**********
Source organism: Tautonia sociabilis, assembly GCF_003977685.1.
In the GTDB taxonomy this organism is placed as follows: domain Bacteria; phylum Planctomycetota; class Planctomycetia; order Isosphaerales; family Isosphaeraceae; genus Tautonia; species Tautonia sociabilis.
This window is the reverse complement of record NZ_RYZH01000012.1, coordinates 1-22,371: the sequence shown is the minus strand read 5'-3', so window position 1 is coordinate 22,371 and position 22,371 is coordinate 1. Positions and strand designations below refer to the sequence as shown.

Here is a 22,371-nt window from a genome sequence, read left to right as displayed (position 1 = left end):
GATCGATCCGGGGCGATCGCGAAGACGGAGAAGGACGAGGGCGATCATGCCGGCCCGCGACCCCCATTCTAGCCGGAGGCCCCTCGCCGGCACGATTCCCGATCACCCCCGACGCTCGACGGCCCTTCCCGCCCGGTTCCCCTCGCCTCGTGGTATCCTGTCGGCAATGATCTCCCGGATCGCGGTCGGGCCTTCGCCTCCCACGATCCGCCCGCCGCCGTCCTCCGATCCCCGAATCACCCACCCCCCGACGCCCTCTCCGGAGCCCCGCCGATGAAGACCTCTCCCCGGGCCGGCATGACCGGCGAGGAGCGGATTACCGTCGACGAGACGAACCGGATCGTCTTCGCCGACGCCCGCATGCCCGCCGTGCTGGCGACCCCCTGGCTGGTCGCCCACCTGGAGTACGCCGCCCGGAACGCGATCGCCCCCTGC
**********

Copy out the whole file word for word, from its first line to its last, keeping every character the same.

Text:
Source organism: Tautonia sociabilis, assembly GCF_003977685.1.
In the GTDB taxonomy this organism is placed as follows: domain Bacteria; phylum Planctomycetota; class Planctomycetia; order Isosphaerales; family Isosphaeraceae; genus Tautonia; species Tautonia sociabilis.
This window is the reverse complement of record NZ_RYZH01000012.1, coordinates 1-22,371: the sequence shown is the minus strand read 5'-3', so window position 1 is coordinate 22,371 and position 22,371 is coordinate 1. Positions and strand designations below refer to the sequence as shown.

Here is a 22,371-nt window from a genome sequence, read left to right as displayed (position 1 = left end):
GATCGATCCGGGGCGATCGCGAAGACGGAGAAGGACGAGGGCGATCATGCCGGCCCGCGACCCCCATTCTAGCCGGAGGCCCCTCGCCGGCACGATTCCCGATCACCCCCGACGCTCGACGGCCCTTCCCGCCCGGTTCCCCTCGCCTCGTGGTATCCTGTCGGCAATGATCTCCCGGATCGCGGTCGGGCCTTCGCCTCCCACGATCCGCCCGCCGCCGTCCTCCGATCCCCGAATCACCCACCCCCCGACGCCCTCTCCGGAGCCCCGCCGATGAAGACCTCTCCCCGGGCCGGCATGACCGGCGAGGAGCGGATTACCGTCGACGAGACGAACCGGATCGTCTTCGCCGACGCCCGCATGCCCGCCGTGCTGGCGACCCCCTGGCTGGTCGCCCACCTGGAGTACGCCGCCCGGAACGCGATCGCCCCCTGC